Dunfermline Athletic

Rangers 2 Dunfermline Athletic 1

Author: Alistair Campbell Date: Saturday, 3rd Dec 2011

For the second time in a fortnight, the Pars manage to make a game of it in Glasgow against one half of the Old Firm. Trailing to a Keddie own-goal and a soft Jelavic penalty, Cardle pulled one back, and although the Pars rarely threatened, in the end Rangers were content to see the game out.

It’s been a long time since I went followed the Pars to Ibrox or Celtic Park, and the experience hasn’t improved much in the meantime. The weather was terrible, as was the traffic, the usual congestion exacerbated by a breakdown, a hatchback sitting forlornly in the middle lane of the M8, its hazard lights winking feebly through the downpour. Parking was always likely to be a problem, and now my late arrival mean I had to park somewhere in the vicinity of Paisley, and thus am still none the wiser what effect inflation has had on the “pound to watch your car, mister” index over the last 20 years. Still, I got to the Govan West stand in time for kick off, and found the conditions weren’t as cramped as I remember, and the local bears seemed to be behaving themselves. That left the football, and in particular the teams.


“Injury ravaged” was the term being trotted out, and quotations of lengthy injury lists gave the impression that we would see a side full off unknown youngsters and half-fit seasoned professionals. However, there were alleged to be 14 fit first teamers available, and closer inspection suggested the number might be nearer to 16, so whilst not ideal, still enough to allow some choice over 3 substitutions without throwing anyone in the deep end.

The Pars opted for a 4-5-1 – Dowie at right back and Boyle at left back flanking Keddie and Potter, Hardie and Mason as the base of a midfield triangle with Graham at its apex, Cardle on the left, Willis on the right, and Barrowman as sole striker. Gallacher would expect to be kept occupied in goals. On the bench we had Andy Kirk, Liam Buchanan, Ryan Thomson, another sighting of Pat Clarke, Chris Smith, Shaun Byrne and a first appearance for Scott Campbell.

Rangers looked to be along familiar lines too, despite Chick Young’s excitement on receiving the team-sheet – Thomas Bendiksen started alongside Nikica Jelavic in a 4-4-2 with Wylde and Aluko providing width.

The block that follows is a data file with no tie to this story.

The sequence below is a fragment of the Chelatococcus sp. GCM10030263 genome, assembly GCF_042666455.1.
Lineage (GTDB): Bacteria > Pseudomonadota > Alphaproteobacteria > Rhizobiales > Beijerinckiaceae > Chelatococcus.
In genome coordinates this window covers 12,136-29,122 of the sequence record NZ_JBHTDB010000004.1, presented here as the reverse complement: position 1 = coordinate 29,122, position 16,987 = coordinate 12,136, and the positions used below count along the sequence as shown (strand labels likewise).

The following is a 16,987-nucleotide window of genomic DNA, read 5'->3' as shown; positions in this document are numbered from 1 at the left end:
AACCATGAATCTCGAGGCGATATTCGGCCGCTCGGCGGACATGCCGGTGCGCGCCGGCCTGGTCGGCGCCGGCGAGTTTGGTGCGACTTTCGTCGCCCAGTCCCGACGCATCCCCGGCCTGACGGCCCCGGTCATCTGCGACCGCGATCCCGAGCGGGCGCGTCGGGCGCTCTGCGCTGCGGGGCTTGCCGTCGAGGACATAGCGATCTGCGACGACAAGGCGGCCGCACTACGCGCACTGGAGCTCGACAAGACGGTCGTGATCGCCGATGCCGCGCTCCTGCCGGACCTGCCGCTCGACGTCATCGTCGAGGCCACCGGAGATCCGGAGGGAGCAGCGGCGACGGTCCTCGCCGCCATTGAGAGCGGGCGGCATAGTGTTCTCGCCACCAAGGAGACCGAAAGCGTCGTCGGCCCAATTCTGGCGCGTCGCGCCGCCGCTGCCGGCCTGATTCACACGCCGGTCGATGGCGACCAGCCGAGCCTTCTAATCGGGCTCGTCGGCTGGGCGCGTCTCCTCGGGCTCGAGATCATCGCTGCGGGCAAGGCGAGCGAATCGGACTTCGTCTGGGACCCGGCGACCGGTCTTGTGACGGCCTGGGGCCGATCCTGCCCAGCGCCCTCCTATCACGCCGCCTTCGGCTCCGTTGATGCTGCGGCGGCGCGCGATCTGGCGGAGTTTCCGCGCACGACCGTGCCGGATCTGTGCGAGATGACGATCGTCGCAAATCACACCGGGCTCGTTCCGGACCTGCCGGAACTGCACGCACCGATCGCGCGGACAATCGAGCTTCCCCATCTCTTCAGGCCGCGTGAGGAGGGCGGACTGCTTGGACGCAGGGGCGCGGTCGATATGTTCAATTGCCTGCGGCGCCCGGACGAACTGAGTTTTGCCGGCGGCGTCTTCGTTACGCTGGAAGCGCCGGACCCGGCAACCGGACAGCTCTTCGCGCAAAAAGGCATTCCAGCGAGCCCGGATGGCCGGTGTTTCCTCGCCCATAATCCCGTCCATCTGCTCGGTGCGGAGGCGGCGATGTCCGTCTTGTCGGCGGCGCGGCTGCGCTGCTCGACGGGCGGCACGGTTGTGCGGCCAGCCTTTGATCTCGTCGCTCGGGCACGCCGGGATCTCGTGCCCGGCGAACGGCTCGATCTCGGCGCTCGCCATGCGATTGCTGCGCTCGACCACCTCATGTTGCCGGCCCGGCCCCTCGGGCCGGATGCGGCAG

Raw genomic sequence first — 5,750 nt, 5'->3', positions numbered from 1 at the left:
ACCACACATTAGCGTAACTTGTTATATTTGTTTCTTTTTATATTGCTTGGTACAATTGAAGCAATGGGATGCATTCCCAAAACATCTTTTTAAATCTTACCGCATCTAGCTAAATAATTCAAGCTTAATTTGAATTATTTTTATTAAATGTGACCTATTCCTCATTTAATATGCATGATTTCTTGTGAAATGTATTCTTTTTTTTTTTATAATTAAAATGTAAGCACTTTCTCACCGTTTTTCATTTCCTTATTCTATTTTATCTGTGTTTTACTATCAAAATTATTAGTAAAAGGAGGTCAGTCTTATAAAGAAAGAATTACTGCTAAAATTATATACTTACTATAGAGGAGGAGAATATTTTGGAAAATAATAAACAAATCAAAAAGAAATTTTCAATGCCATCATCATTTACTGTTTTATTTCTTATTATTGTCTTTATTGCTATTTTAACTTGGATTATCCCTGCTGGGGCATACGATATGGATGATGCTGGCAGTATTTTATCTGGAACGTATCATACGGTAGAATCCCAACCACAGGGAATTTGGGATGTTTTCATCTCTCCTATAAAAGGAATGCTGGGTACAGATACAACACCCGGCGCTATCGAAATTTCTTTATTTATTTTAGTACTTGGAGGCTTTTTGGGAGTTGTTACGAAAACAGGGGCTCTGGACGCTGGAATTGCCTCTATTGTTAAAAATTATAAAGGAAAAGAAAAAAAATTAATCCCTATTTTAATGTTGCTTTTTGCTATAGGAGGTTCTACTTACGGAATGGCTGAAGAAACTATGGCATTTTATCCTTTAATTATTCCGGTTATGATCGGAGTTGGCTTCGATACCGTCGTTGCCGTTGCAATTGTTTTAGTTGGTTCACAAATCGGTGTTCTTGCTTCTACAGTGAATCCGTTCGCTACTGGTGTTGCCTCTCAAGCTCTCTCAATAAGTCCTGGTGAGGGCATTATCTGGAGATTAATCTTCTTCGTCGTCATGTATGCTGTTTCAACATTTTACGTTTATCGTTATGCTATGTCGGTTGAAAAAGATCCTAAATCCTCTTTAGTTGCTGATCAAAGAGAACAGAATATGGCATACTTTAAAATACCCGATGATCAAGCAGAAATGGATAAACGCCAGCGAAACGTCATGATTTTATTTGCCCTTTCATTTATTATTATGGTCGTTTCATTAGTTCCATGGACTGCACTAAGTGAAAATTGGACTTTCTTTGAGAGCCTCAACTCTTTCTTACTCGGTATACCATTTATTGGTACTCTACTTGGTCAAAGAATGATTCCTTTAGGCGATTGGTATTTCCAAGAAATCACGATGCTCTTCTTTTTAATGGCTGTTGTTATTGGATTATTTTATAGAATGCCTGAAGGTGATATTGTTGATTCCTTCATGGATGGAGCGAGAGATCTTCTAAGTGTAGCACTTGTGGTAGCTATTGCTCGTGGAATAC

The home team kicked off and it took 34 seconds for a clean shaven David Graham to lose possession, allowing Rangers to spring down the right through Aluko and pick out Jelavic who couldn’t keep his shot down and blasted over.

The game quickly settled into a pattern with the Pars taking a real battering. Rangers attacked down both wings, hitting he bye-line and cutting back to the penalty spot, and through the middle, playing pacey give-and-goes round the edge of the box. On the Pars’ left, Boyle and Cardle were giving a torrid time by Whittaker and Aluko in particular, whilst Dowie and Willis on the right fared little better against Wylde and Broadfoot. As if that wasn’t bad enough, the classy Davis would get the ball deep and be allowed plenty of time and space to set up more waves of attack. The Pars tackling was good, if a little desperate, with Potter, Hardie and Dowie all sticking a key foot in on occasion, and although Rangers had 4 opportunities, Gallacher still hadn’t been called on to make a save.

In fact, the first shot on target was at the Copland Road end – on a rare foray upfield Boyle and Cardle combined, Joe hit a reverse ball into the channel that Barrowman managed to wrap his foot around ahead of Goian but McGregor was untroubled.

As if woken up by this slight to their superiority Rangers hit back quickly and Gall made his first save, a fine effort, full stretch to his left to deny Aluko, the wet conditions meaning the ball slipped out sideways, but Cardle and Boyle were there to block the follow up – Boyle narrowly avoiding the slide down the slope into the advertising hoardings.

Another chance saw Edu blocked by Graham as Keddie clearing header found the American lurking beyond the edge of the box. Then disaster –a Whittaker chip caused more mayhem and with few options Potter chose a tight pass back to Gallacher, whose clearance hit Keddie and with the keeper now off-balance, he couldn’t prevent the ball spin agonisingly over the line: 1-0 Rangers.

Seven minutes later and it was 2. Aluko got the batter of Boyle who was fouling him all the way, at least until the former Aberdeen winger reached the box – Hardie arrived to defend, as did Mason, at which point Aluko fell over like a sack of spuds. Few were convinced of the merits of the penalty claim, but referee Steven Conroy was one, and it’s his decision that counts. Jelavic spotted the ball, Gall went left as usual, but ball didn’t – 2-0.


Two minutes later the Pars were amazingly back in it. Hardie had a bit of space, although not as much as Joe had, who was in acres of the stuff. Hardie to Cardle then, Joe runs at the defence in the inside left channel, cuts back on to his right foot and drill his shot in at McGregor’s near post. 2-1

And that was the way it stayed, as the fury of the Rangers storm had, like the overhead conditions, abated a little, although another good Gall save was required to keep the deficit to one.

Half Time: Gers 2 Pars 1



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